March 28th 2013-Moved to UK, husband on spouse visa.Oct 20th 2015-Applied by mail for FLR(M).Feb 1st 2016 FLR(M).March 7th 2018 ILR. YAY! March 21st NCS&JCAP appointment.


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Re: Tier 4 student Visa - how to prove finances?
« Reply #7 on: January 19, 2020, 03:46:15 PM »
(btw, Jen uses the pronoun Jen and doesn't use she/her pronouns).

Thanks for letting me know - apologies for using she/her previously. I'll use Jen from now on (feel free to correct me if I slip up and use she/her by accident - sometimes I just write on autopilot without thinking) :).

We were not aware that you cannot work when studying a part-time masters. This may change things. Jen (btw, Jen uses the pronoun Jen and doesn't use she/her pronouns) does have enough money to pay for the course and will also have enough money to show one academic year of funds to live here, not two.

I actually wasn't aware either until I checked the guidance when I was getting the link for it. I actually thought you weren't even allowed to get a Tier 4 visa for part-time studies, but I see now that you can study part-time if the course is masters-level or higher.

That's good that Jen has the money for the tuition and the required 9 months of living costs. However, if they already have that money, then I'm a little confused about what you were asking with your initial question about finances.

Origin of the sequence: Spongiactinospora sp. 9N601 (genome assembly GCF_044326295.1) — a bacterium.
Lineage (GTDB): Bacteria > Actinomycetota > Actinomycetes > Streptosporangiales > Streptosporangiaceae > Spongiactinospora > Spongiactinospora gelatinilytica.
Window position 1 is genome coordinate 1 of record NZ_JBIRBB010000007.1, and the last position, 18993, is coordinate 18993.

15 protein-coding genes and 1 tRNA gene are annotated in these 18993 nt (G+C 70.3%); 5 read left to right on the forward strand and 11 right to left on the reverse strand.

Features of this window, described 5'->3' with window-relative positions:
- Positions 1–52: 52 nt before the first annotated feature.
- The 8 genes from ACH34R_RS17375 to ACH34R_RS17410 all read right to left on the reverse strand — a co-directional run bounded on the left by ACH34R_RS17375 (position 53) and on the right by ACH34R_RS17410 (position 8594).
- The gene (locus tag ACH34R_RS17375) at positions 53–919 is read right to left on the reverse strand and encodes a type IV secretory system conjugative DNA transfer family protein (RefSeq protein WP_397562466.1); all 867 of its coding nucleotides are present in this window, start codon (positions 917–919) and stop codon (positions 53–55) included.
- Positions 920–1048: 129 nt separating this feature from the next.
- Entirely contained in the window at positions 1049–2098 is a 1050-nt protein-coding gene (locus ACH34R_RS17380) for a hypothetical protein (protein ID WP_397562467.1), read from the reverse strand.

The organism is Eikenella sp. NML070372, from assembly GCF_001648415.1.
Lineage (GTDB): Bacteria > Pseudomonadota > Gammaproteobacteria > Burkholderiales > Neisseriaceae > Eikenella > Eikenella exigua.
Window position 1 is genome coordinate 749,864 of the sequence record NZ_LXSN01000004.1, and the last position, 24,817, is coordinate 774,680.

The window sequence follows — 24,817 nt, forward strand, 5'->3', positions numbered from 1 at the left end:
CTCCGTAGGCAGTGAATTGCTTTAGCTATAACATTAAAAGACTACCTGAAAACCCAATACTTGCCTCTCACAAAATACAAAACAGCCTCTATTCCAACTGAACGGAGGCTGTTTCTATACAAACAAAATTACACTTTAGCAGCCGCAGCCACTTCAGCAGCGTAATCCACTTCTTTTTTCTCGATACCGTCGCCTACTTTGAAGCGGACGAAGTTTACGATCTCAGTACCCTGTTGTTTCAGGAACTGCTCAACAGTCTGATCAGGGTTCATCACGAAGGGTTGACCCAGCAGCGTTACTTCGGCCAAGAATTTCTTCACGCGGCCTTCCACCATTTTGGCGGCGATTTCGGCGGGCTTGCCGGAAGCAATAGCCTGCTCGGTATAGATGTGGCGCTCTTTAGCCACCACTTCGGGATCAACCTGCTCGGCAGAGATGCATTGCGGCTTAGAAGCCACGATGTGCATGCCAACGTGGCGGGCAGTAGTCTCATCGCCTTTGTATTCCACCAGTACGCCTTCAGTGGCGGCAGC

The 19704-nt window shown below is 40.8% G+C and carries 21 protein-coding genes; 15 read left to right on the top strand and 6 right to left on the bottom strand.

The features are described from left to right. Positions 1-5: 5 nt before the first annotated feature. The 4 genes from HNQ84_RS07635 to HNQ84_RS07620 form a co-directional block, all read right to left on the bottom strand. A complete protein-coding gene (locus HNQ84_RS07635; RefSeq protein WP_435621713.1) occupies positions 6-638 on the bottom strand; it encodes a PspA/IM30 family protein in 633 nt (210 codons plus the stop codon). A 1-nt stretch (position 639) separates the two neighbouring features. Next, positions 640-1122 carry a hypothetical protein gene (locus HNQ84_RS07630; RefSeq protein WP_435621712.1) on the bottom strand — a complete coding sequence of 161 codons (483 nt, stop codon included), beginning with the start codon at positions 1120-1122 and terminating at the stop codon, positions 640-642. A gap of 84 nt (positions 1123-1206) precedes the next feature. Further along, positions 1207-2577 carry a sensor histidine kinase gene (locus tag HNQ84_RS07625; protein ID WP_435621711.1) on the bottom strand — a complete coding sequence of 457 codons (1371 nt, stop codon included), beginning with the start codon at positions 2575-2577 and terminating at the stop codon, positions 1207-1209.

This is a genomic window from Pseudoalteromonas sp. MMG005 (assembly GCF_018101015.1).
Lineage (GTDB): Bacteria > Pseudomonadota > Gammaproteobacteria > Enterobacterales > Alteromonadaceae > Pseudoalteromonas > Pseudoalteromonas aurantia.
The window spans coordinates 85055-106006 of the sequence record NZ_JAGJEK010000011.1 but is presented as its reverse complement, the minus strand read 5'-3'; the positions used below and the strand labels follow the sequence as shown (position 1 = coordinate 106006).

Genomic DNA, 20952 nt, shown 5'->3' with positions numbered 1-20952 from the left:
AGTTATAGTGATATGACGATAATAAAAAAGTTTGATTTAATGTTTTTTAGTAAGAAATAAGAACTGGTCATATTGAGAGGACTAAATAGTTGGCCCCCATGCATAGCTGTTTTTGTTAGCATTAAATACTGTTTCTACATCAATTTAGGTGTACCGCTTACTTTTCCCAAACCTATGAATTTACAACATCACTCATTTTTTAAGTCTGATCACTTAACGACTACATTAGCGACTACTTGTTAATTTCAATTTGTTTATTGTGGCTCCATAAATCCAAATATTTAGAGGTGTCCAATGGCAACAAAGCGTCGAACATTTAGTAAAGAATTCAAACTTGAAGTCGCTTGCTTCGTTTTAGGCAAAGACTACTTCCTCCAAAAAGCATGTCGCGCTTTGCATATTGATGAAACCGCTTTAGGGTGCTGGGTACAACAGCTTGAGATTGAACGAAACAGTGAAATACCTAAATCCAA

The only funds Jen needs to show are the tuition fees and £9,135 in living costs. Any other money held above that amount is irrelevant.

Quote
We have looked into the fiance visa but I work as a teaching assistant so only earn about £13k a year. I am wondering how I can up my income by £5k+  ???

I mostly just suggested the fiance or spousal visa route in case Jen wasn't able to get enough money together for the Tier 4 visa (as your initial post implied that all they had was $10,000 ... which isn't enough to cover the tuition or the living costs).

But if Jen can afford the Tier 4 visa and you don't currently earn £18,600 or more, then maybe the fiance/spousal visa route won't be suitable for you at the moment.

If you were able to increase your income to meet the £18,600 requirement, you would need to be able to show either that you had been earning all of the income for at least 6 months (Category A)), or that you had earned a total of £18,600 in the previous 12 months (Category B), and you would also need to be able to guarantee that you would continue to earn that income for the foreseeable future (i.e. you can't just do one-off work to make it up, you would need to be able to show you will earn £18,600 every year in the future too)